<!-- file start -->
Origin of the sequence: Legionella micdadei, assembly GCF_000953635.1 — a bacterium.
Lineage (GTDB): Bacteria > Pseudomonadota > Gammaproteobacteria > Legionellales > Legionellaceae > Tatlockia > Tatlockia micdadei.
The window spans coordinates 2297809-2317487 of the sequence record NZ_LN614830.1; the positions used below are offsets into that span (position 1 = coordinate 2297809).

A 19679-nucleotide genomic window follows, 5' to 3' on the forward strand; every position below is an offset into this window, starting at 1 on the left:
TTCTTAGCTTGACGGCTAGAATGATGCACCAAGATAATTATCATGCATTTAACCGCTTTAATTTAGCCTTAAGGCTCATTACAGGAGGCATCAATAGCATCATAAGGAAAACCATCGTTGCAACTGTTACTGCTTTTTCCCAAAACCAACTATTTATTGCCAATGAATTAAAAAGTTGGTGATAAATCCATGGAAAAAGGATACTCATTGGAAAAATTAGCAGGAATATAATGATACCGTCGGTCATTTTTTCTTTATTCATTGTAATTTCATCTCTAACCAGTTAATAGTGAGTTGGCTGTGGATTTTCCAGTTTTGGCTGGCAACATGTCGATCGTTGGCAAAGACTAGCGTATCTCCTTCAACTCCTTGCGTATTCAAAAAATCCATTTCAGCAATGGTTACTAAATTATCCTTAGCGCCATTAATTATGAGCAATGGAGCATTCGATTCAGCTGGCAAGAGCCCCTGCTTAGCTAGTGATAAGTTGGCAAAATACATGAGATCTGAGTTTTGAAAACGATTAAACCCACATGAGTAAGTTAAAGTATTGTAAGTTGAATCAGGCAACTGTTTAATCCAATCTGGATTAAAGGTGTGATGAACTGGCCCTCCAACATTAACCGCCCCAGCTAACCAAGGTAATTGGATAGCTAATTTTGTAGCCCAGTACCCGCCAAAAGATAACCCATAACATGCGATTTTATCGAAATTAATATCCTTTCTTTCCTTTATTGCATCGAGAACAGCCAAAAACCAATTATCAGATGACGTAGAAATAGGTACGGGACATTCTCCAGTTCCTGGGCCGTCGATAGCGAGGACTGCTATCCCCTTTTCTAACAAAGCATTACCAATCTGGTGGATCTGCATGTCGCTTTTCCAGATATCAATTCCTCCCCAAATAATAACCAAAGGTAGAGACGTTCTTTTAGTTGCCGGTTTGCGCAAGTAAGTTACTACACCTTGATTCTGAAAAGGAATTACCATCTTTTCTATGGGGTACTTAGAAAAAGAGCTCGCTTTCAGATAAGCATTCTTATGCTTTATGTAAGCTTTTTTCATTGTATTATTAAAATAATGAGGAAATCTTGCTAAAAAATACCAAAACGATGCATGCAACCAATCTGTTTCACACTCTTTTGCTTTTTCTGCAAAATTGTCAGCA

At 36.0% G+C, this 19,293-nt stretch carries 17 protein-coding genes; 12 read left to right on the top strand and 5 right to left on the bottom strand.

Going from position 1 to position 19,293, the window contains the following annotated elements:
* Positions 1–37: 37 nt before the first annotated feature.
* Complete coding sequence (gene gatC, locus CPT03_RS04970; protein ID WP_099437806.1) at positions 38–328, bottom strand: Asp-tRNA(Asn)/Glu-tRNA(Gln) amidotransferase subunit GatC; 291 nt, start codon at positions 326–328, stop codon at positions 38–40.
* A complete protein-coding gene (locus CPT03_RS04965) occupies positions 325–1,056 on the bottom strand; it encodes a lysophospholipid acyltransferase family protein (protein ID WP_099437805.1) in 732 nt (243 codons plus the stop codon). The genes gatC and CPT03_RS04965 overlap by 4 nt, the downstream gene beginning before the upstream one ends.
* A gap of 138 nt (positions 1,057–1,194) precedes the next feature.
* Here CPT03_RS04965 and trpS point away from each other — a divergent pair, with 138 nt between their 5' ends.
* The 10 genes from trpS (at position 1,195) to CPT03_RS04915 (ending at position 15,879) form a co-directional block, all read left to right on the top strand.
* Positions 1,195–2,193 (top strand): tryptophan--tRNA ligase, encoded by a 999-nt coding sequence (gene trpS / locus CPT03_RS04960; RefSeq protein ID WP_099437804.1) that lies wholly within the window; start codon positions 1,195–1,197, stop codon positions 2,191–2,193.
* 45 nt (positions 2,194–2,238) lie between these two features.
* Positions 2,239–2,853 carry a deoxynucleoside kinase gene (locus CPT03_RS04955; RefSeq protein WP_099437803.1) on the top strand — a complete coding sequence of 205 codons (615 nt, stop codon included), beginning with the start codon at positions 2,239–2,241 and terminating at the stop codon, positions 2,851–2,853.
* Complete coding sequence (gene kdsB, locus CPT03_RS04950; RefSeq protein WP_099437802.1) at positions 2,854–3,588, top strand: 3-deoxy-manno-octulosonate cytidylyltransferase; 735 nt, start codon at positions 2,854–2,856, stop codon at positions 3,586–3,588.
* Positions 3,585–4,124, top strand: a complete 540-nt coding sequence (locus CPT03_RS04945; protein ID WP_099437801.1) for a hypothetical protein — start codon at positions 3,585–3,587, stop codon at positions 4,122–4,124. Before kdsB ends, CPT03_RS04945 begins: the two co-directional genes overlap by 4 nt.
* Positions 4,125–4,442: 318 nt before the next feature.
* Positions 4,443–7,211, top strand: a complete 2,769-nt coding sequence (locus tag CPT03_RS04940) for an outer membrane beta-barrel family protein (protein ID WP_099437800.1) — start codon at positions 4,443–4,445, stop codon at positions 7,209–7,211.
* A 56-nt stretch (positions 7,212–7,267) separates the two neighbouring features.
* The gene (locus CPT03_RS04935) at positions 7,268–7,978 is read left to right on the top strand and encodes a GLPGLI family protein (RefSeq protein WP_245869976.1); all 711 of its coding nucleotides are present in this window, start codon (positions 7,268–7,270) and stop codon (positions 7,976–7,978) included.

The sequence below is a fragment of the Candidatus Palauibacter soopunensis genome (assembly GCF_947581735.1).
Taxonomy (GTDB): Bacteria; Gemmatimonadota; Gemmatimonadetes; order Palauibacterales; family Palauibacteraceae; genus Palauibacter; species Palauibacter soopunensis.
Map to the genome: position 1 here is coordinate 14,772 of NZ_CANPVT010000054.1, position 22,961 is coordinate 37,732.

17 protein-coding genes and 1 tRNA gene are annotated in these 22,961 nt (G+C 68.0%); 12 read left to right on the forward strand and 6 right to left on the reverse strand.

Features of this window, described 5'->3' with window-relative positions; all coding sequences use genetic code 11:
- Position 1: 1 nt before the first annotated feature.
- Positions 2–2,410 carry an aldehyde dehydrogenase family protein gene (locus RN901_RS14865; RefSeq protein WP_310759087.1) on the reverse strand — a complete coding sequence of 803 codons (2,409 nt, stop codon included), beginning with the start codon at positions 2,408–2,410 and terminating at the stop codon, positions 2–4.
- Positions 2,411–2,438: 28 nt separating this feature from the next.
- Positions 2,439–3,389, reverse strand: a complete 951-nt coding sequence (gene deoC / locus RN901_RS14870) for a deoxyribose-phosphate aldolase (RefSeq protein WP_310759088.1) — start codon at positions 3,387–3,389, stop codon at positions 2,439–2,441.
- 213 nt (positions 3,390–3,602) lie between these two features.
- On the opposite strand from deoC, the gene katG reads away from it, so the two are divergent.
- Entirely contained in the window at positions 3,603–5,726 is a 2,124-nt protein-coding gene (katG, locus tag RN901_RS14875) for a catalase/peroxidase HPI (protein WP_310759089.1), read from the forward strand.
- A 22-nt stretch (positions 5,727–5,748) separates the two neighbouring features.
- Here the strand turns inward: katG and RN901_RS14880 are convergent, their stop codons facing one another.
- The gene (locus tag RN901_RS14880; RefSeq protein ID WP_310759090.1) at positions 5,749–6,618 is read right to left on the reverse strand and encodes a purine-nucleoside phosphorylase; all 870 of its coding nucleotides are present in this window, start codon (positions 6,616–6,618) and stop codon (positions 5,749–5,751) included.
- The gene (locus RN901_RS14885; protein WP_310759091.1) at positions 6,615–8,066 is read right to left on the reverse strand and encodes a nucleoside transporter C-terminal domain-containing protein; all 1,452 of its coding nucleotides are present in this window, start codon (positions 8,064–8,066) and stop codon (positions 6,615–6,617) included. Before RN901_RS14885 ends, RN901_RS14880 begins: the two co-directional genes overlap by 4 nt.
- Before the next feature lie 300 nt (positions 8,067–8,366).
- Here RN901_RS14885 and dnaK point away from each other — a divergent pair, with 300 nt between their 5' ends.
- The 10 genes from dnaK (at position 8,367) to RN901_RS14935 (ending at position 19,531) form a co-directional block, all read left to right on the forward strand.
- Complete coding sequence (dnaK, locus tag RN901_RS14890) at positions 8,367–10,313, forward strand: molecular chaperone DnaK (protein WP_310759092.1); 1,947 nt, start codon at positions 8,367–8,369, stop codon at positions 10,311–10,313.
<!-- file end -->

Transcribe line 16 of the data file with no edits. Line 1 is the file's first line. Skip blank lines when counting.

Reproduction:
* Positions 2,239–2,853 carry a deoxynucleoside kinase gene (locus CPT03_RS04955; RefSeq protein WP_099437803.1) on the top strand — a complete coding sequence of 205 codons (615 nt, stop codon included), beginning with the start codon at positions 2,239–2,241 and terminating at the stop codon, positions 2,851–2,853.